But Unreported Counts Create Uncertainty
By Roy Urrico
The good news over the first half of this year is the number of reported data compromises and victims dropped from the same period in 2021. The bad news, according the Identity Theft Resource Center (ITRC), is that a considerable number of incidents did not include a casualty count, so the actual number of cybercrime victims is not known.
The El Cajon, Calif.-based ITRC, a national nonprofit organization, established to support victims of identity crime, released its U.S. data breach findings for the first half (H1) of 2022. According to the H1 2022 Data Breach Analysis, there were 817 publicly-reported data compromises in the U.S. in H1 of 2022, a 4% decrease compared to the same period in 2021.
The number of reported victims (53,350,425) impacted by data compromises continued to drop in H1 of 2022 (down 45% percent from the first half of 2021) as the nature of data compromises shifted to attacks targeting businesses, government agencies and institutions. However, an average of 39% percent of all data breach notices issued during the first six months this year did not list a victim count.
“We see the criminals continuing to shift their tactics, resulting in the significant drop in the number of victims impacted,” said Eva Velasquez, president and CEO of ITRC. “We also see a decrease in the number of publicly reported data breaches and the number of data breaches linked to ransomware attacks. However, the declines could be misleading since 40% of the data breach notices issued in the first half of the year did not include basic information like attack vector or victim count.” Velasquez noted a few large breaches or a handful of smaller compromises could quickly reverse these trends.
Approximately 87% of 2022’s H1 data compromises were due to some type of a cyberattack, according to the ITRC Report.
Leading the list of reported cyberattack vectors that resulted in 734 breaches and 35,891,170 victims:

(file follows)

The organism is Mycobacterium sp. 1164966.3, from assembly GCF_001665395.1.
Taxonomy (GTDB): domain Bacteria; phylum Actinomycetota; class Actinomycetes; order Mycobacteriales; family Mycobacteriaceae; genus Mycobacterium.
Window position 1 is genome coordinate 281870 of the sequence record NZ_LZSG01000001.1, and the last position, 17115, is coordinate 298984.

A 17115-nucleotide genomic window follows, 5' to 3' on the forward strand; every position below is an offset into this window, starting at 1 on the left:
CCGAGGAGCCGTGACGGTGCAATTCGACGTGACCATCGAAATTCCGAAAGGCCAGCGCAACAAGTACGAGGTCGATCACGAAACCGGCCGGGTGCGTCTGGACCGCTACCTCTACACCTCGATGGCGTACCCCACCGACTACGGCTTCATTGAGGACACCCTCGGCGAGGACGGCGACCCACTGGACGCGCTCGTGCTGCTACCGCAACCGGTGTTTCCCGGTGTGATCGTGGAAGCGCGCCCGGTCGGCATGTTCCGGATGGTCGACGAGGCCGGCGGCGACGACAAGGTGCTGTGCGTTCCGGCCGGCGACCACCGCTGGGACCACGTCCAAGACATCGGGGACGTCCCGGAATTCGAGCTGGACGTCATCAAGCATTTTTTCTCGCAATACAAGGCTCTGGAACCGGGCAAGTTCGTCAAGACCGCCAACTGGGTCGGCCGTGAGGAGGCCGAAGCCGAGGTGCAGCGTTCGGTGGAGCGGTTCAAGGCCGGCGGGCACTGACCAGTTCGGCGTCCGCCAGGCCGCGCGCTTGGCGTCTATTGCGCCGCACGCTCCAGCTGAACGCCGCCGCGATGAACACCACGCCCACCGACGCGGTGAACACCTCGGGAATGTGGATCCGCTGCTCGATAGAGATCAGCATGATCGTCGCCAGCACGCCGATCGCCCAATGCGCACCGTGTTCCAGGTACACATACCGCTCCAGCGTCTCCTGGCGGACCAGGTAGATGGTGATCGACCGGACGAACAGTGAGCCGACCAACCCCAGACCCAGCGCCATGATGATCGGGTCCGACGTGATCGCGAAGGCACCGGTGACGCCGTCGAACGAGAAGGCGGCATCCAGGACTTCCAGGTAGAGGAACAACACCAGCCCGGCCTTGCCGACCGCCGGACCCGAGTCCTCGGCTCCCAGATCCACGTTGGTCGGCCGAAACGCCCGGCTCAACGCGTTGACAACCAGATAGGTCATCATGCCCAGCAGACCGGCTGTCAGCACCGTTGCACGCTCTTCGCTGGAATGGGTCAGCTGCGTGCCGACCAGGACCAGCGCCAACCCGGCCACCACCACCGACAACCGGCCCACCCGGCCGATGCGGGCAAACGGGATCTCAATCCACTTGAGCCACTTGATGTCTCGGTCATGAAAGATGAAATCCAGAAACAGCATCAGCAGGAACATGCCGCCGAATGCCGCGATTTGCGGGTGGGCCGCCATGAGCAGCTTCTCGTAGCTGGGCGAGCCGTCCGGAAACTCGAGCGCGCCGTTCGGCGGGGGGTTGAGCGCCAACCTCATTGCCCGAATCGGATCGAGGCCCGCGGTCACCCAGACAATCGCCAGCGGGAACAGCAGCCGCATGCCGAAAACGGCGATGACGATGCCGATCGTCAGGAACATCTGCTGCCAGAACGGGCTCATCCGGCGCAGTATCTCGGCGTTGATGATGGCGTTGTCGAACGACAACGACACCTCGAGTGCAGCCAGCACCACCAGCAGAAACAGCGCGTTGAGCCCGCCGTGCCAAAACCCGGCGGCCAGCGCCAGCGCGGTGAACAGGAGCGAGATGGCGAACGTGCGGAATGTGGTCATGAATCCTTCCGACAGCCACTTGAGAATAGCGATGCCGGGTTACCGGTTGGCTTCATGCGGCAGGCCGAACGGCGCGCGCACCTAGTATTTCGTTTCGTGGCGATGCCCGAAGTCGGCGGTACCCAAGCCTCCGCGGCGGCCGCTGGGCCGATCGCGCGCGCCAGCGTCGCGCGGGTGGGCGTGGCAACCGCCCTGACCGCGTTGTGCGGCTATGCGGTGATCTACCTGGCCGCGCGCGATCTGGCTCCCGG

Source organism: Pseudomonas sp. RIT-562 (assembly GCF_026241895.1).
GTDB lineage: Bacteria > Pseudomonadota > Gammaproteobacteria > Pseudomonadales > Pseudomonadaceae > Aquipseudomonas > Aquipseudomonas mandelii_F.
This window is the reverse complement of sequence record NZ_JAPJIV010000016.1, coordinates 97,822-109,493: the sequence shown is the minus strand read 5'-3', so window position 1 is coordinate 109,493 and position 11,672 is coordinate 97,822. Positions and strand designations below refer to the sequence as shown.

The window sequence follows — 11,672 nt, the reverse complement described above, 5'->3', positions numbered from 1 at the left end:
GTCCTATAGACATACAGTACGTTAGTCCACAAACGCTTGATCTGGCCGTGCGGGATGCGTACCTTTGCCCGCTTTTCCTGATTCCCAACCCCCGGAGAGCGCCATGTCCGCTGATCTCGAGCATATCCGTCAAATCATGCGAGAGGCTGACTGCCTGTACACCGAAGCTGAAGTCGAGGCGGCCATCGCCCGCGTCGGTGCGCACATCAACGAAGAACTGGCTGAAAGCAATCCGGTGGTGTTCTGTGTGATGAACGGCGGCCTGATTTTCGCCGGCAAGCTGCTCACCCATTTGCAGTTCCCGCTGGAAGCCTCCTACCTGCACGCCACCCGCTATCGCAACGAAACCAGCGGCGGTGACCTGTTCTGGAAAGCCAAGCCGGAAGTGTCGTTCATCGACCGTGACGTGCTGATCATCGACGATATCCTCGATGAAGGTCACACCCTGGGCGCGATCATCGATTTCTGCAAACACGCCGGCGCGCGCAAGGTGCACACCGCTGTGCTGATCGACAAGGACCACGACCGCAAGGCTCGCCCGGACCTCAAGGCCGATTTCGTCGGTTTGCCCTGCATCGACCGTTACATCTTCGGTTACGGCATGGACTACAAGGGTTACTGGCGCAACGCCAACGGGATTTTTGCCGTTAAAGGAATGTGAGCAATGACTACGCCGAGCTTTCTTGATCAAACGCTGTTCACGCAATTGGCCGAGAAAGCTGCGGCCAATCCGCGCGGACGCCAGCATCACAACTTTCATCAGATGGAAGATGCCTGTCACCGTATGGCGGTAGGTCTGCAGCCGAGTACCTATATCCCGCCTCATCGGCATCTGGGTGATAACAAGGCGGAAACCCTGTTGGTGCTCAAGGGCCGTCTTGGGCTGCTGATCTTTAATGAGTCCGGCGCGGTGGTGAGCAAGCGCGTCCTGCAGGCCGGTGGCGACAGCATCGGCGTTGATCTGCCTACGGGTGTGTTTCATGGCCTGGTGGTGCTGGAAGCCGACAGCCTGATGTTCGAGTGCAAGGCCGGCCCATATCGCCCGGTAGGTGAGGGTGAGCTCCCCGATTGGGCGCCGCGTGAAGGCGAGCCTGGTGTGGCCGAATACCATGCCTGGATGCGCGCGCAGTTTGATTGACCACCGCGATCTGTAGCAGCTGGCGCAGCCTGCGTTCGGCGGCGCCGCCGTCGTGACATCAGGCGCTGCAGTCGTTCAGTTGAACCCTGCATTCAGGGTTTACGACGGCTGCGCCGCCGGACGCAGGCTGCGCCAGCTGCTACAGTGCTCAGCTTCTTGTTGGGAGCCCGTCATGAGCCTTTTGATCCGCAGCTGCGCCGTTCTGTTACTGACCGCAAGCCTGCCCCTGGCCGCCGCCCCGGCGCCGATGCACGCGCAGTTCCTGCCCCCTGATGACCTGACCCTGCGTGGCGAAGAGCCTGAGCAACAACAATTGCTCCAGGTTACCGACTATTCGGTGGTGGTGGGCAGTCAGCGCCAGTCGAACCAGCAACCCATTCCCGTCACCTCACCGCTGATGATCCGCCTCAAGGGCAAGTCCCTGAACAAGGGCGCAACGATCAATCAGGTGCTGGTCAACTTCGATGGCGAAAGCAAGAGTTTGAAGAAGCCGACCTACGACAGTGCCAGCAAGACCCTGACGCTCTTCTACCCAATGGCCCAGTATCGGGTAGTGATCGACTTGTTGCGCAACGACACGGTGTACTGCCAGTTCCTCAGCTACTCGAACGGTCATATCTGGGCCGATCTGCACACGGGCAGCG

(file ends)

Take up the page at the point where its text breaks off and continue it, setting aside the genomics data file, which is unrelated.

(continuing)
· Phishing/smishing/business email compromise (BEC), 219
· Ransomware, 124
· Malware, 46.
Ransomware attacks declined quarter-over-quarter in 2022 for the first time since ransomware surpassed malware as the number two primary cause of data breaches in 2019. ITRC Security researchers believe that the decline in ransomware attacks is due to a combination of factors, including the ongoing conflict in Ukraine and the collapse of cryptocurrencies favored by cybercriminals.
Among industry sectors, financial services ranked second with 127 compromises; and first with 22,309,482 in the number of reported compromised victims. Healthcare led with 161 reported compromises and the technology sector had the second most reported victims, 12,394,573, for H1 of 2022.
Because so many breach reports did not include the root cause of the compromise, ITRC could not ascertain the precise cause of the compromise, which is the first time this occurred since the ITRC began tracking the cause of data compromises. Supply chain attacks, a subset of cyberattacks, continue to be a favored attack route for cyberattackers.
· Data compromises are up slightly – 2% percent in the second quarter (Q2) of 2022 compared to the first quarter (Q1) of 2022. However, the overall pace of data compromises for the H1 of 2022 is down 4% percent compared to the same period in 2021. The total number of data compromises reported in 2021 — 1,862 — was a record high.
· The number of people reportedly impacted by data compromises continued to drop in the first half 2022 as the nature of data compromises shifted to attacks targeting businesses, government agencies, and institutions.
· Cyberattacks continued to be the primary attack vector leading to a data compromise so far this year. Ransomware attacks linked to breaches dropped 20% in the second quarter of this year from the previous quarter – the first quarter-over-quarter drop since the ITRC began tracking ransomware in 2018.
ITRC as an Advocate
The ITRC recently launched a free alert service for consumers where individuals can create a list of companies with which they do business. A subscriber then receives an email alert if one of their listed organizations becomes added to the notified data compromise database.
The ITRC advocates for the victims of identity fraud by raising awareness among lawmakers, decision makers and policy makers. “I have not seen a time when these folks are more engaged and more willing to listen and devote resources to this particular victim population,” Velasquez told Finopotamus earlier this year.